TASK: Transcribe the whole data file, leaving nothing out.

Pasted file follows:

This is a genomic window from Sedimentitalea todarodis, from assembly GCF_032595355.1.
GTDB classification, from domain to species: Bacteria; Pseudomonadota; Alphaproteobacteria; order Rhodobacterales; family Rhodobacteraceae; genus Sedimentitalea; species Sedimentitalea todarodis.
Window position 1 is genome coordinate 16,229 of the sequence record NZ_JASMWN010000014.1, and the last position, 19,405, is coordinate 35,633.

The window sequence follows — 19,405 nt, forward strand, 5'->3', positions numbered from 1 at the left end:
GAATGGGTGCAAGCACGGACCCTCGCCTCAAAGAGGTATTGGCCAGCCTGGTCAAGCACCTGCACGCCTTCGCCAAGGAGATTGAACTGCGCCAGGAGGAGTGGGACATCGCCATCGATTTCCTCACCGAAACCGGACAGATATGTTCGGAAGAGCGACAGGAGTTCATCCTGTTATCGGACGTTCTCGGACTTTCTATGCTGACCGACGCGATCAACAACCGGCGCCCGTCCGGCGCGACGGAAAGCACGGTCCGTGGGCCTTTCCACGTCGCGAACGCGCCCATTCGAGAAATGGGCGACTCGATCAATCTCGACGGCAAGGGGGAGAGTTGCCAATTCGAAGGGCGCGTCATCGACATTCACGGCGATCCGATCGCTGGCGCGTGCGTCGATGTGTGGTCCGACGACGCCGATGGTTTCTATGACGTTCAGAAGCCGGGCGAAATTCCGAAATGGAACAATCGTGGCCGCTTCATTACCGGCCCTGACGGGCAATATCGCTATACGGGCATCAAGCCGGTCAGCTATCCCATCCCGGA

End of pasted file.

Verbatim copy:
This is a genomic window from Sedimentitalea todarodis, from assembly GCF_032595355.1.
GTDB classification, from domain to species: Bacteria; Pseudomonadota; Alphaproteobacteria; order Rhodobacterales; family Rhodobacteraceae; genus Sedimentitalea; species Sedimentitalea todarodis.
Window position 1 is genome coordinate 16,229 of the sequence record NZ_JASMWN010000014.1, and the last position, 19,405, is coordinate 35,633.

The window sequence follows — 19,405 nt, forward strand, 5'->3', positions numbered from 1 at the left end:
GAATGGGTGCAAGCACGGACCCTCGCCTCAAAGAGGTATTGGCCAGCCTGGTCAAGCACCTGCACGCCTTCGCCAAGGAGATTGAACTGCGCCAGGAGGAGTGGGACATCGCCATCGATTTCCTCACCGAAACCGGACAGATATGTTCGGAAGAGCGACAGGAGTTCATCCTGTTATCGGACGTTCTCGGACTTTCTATGCTGACCGACGCGATCAACAACCGGCGCCCGTCCGGCGCGACGGAAAGCACGGTCCGTGGGCCTTTCCACGTCGCGAACGCGCCCATTCGAGAAATGGGCGACTCGATCAATCTCGACGGCAAGGGGGAGAGTTGCCAATTCGAAGGGCGCGTCATCGACATTCACGGCGATCCGATCGCTGGCGCGTGCGTCGATGTGTGGTCCGACGACGCCGATGGTTTCTATGACGTTCAGAAGCCGGGCGAAATTCCGAAATGGAACAATCGTGGCCGCTTCATTACCGGCCCTGACGGGCAATATCGCTATACGGGCATCAAGCCGGTCAGCTATCCCATCCCGGA